.CurrentRecord runs twice

In a new, empty database and only a procedure named .CurrentRecord and nothing but Message “X” in it, every time the active record is changed or a new record is added, the procedure s run twice.

I tried your steps and it does get called twice when a new record is added. I only get it once when using the up or down arrows or when clicking on a row. Looking at the source code, this seems quite possible.

I’m going to enter this into BitBucket with a priority of “trivial”. I’m not sure it is worth my spending any time on this. A .CurrentRecord procedure should contain only a tiny amount of code that runs in nearly zero time. If it contains enough code that running it twice is a problem, it probably contains too much code. Personally I can’t remember when I’ve even ever used .CurrentRecord in the last couple of decades, I really dislike the feature. If there’s some case where this is a realistic problem I haven’t thought of, please let me know. On the other hand, it may be very fast to fix so I will probably spend at least a few minutes to determine that, and if so, fix it.

I have “fixed” this issue by documenting that .CurrentRecord may be triggered more than once when certain operations are performed. I spent about 90 minutes trying to fix the problem, but only succeeded in determining that there is no simple fix, and that if a fix is possible at all, it is likely to take days of work. So this behavior is not going to change. I also revised the documentation to even more strongly discourage use of the .CurrentRecord feature.

FWIW, the documentation already stated that the .CurrentRecord procedure should never display an alert. I’m surprised this worked at all. However, it turns out that the message statement was not the problem, the problem is rooted deep in Apple’s mechanism’s for displaying tables (like the data sheet).

I’ve run into another scenario in which .CurrentRecord runs in a loop. I have a video of it.

You wrote that you can’t imagine a scenario for using it, but I use it constantly. In this case, as a record is activated, I use related array( to grab info from another database. Then I run other array processes to break it down to display as text in a form. Date of Last Payment, Max Payment, YTD Payments, Last Year’s Payments… all initially acquired in a single array of dates and amounts. It’s extremely fast and I can click from record to record with no noticeable delay.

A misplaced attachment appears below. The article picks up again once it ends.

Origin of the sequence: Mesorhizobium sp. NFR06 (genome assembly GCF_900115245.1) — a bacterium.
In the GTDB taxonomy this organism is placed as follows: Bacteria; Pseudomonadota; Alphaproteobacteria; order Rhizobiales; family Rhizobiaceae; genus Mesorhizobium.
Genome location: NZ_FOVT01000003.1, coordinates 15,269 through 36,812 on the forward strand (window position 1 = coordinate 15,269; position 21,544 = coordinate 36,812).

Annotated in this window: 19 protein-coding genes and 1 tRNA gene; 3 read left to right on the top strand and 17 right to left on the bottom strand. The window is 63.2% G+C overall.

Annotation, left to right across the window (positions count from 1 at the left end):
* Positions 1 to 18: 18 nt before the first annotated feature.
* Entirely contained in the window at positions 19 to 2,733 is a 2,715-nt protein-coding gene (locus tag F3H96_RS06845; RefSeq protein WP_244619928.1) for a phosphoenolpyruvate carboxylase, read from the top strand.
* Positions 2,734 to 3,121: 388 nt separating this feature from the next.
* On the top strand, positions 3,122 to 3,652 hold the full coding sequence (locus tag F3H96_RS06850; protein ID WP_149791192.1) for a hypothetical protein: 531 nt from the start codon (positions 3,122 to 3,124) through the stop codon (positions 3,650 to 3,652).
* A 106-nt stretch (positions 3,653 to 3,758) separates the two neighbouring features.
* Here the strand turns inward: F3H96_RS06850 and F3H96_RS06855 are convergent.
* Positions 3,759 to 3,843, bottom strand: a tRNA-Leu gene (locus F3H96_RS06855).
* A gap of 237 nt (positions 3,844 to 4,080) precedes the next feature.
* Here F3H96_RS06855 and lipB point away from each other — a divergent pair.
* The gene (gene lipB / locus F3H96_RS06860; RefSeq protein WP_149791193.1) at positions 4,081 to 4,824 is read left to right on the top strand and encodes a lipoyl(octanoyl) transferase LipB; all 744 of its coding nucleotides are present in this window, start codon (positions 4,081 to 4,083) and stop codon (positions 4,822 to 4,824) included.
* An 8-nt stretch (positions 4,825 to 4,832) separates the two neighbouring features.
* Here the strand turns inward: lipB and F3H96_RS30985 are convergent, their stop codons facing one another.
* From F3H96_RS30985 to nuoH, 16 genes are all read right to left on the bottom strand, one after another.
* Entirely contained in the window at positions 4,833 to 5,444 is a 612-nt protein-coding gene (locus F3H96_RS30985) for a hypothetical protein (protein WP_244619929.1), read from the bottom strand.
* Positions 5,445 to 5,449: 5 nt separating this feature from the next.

But when I stop on a record the text blinks over and over due to the loop in .CurrentRecord.

The alternative is to use four complex related arrays in the form. I did that and it was taking about 4-5 seconds to draw. Considerably slower and actually unusable since it’s starting with the same relatedarray( each time then running it through similar breakdowns.

How would you suggest that I avoid using .CurrentRecord while also avoiding the speed hit of multiple embedded formulas? Form events don’t seem to be the way.

FWIW: Pan X has a feature that sets a maximum time limit for running procedures to avoid endless loops. Have a look in Panorama X Preferences > Advanced.

The problem is that .CurrentRecord shouldn’t loop at all, but the recommendation is not to use it. So the challenge is in how to reload variables when a different record is accessed.

Putting a message into .CurrentRecord is noted in the documentation as possibly causing a loop, but I added one only after I saw the variables blinking in the form - and zlog simply wouldn’t post anything.

Without it, variables are left with values from the last record that load them.

I remain at a loss for how to reload variables when the active record is changed.

I’ve tried intercepting every process I can think of that changes records, but there’s always another. Find, Search, Delete, Add New…

I am reluctant to make a suggestion when you likely know a lot more than I do. But if you display the data in a text list, you can trigger a procedure when you select a different row that will make the variable assignments you want.

You just found a bug.

For now (and possibly permanently), you can use the zlogalways statement. Or you can use the zlogcoverage statement.